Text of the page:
One night after their 22-game winning streak ended, the Cleveland Indians returned to their winning ways, beating the Kansas City Royals 8-4. The Indians’ win combined with the Twins’ loss to the Blue Jays clinched the American League Central Division championship for Cleveland.
Stats & Info looks at some of the keys to the Indians’ season.
Career-best year for Ramirez, contributions from newcomer
Ramirez has established career highs this season in doubles (50), triples (six), home runs (27) and walks (45), and he’s one run batted in from his career high of 76 set last year.
Edwin Encarnacion signed with the Indians from the Blue Jays during the offseason, and the designated hitter has provided the power the team was looking for. He hit his 35th home run Saturday. He is the only player in the majors with at least 30 home runs each of the last six seasons.
As a team, the Indians have the majors’ second-best OPS (.791). Their walks percentage of 9.8 percent ranks third, and their chase percentage is second in the majors.
Opponents can’t touch Indians pitchers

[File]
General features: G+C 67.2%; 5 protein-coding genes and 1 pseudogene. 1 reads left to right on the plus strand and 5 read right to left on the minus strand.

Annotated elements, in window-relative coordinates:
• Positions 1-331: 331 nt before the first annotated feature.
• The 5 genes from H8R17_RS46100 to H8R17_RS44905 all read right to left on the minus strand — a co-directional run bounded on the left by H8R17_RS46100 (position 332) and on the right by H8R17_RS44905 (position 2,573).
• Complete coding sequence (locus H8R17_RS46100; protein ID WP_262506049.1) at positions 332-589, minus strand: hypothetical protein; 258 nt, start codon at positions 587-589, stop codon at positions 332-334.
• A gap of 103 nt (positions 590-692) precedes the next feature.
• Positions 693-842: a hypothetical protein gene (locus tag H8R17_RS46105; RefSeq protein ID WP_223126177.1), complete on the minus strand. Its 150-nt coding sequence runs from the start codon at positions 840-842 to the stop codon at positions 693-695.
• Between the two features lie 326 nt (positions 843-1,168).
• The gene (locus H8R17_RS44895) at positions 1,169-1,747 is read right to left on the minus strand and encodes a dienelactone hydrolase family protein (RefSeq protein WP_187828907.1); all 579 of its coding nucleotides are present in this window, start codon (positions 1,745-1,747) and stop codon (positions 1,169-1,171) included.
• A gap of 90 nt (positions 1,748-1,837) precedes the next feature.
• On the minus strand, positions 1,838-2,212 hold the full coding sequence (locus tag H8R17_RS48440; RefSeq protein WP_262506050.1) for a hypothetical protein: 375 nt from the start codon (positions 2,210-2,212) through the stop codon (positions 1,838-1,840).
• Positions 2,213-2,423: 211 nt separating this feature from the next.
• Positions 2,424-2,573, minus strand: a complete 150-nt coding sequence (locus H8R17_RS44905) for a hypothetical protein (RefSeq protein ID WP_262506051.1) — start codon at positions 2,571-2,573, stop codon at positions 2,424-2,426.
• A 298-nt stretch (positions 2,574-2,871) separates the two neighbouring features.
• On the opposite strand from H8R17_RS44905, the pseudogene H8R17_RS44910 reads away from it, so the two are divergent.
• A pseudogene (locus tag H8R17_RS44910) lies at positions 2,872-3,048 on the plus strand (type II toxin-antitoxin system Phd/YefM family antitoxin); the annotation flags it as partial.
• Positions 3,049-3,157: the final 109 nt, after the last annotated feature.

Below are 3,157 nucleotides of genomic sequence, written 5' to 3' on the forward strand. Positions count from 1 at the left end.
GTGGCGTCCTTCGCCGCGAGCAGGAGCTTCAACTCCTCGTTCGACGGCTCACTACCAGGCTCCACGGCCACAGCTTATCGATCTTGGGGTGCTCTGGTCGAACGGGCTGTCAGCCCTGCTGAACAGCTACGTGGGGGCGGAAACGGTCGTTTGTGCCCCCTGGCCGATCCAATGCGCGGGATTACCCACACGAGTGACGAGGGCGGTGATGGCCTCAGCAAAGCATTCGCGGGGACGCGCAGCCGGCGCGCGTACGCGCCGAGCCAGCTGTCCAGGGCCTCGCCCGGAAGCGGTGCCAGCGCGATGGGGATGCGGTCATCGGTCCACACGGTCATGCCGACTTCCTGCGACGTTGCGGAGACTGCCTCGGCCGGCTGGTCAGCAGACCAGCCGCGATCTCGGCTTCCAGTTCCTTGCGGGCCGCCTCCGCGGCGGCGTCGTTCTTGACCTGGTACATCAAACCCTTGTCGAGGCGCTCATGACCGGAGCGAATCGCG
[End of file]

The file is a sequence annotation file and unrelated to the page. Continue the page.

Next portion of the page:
Indians pitchers average 9.99 strikeouts per nine innings. No team in baseball’s modern era (since 1900) has averaged 10 strikeouts per nine innings. Cleveland’s strikeout-to-walk ratio of 3.9 is on pace to be the best in the modern era.
In Corey Kluber and Carlos Carrasco, the Indians have two of the majors’ top four in fielding independent pitching, a stat that measures a pitcher based on strikeouts, walks, hit-by-pitches and home runs.
Kluber, Carrasco and Trevor Bauer all have 16 wins. Elias Sports Bureau research shows that the last time the Indians had three pitchers with 16 wins in a season was 1956, with Herb Score (20–9), Early Wynn (20–9) and Bob Lemon (20–14).
During the 22-game winning streak, pitchers in the Indians’ rotation recorded 19 wins and had a 1.77 ERA.
The Indians’ 22-game win streak is the second longest in major league history behind the 1916 New York Giants’ 26-game win streak. Cleveland hit 41 home runs, which is greater than the number of runs (37) it allowed in those 22 games. Elias research shows that the Indians are the only team with a winning streak of at least 15 games that had more home runs than runs allowed during the streak.
Twelve Indians players drove in at least five runs and six players had at least 10 RBIs, led by Lindor’s 20.
Lindor’s consistency has outlasted the streak: On Saturday, he extended his streak of games with at least one extra-base hit to 10 games. He is the first shortstop in the modern era with an extra-base hit in 10 straight games (source: Elias).
The Indians outscored their opponents 69-14 in the first three innings during the streak. That works out to a 2.5-run advantage, the best differential in the majors over that span.
All of the elements have combined to give the Indians the best record in the AL (92-57) and their second consecutive AL Central title.